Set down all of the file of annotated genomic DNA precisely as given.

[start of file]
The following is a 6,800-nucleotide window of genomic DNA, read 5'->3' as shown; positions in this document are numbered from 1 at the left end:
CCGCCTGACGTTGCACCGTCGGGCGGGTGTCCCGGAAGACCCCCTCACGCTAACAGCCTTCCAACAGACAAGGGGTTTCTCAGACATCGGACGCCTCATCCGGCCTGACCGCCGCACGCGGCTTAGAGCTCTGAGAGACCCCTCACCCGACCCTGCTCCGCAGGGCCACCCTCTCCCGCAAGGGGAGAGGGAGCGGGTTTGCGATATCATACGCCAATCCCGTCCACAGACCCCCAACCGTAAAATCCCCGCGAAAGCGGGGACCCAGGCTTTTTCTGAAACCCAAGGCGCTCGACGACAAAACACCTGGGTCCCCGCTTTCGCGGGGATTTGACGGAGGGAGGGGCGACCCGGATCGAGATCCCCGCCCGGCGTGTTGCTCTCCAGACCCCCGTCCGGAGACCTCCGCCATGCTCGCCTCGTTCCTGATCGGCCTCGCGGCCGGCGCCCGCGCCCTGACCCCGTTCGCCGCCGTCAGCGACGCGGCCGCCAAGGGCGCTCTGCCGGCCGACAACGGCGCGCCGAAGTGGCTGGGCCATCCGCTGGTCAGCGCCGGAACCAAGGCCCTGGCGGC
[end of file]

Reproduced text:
The following is a 6,800-nucleotide window of genomic DNA, read 5'->3' as shown; positions in this document are numbered from 1 at the left end:
CCGCCTGACGTTGCACCGTCGGGCGGGTGTCCCGGAAGACCCCCTCACGCTAACAGCCTTCCAACAGACAAGGGGTTTCTCAGACATCGGACGCCTCATCCGGCCTGACCGCCGCACGCGGCTTAGAGCTCTGAGAGACCCCTCACCCGACCCTGCTCCGCAGGGCCACCCTCTCCCGCAAGGGGAGAGGGAGCGGGTTTGCGATATCATACGCCAATCCCGTCCACAGACCCCCAACCGTAAAATCCCCGCGAAAGCGGGGACCCAGGCTTTTTCTGAAACCCAAGGCGCTCGACGACAAAACACCTGGGTCCCCGCTTTCGCGGGGATTTGACGGAGGGAGGGGCGACCCGGATCGAGATCCCCGCCCGGCGTGTTGCTCTCCAGACCCCCGTCCGGAGACCTCCGCCATGCTCGCCTCGTTCCTGATCGGCCTCGCGGCCGGCGCCCGCGCCCTGACCCCGTTCGCCGCCGTCAGCGACGCGGCCGCCAAGGGCGCTCTGCCGGCCGACAACGGCGCGCCGAAGTGGCTGGGCCATCCGCTGGTCAGCGCCGGAACCAAGGCCCTGGCGGC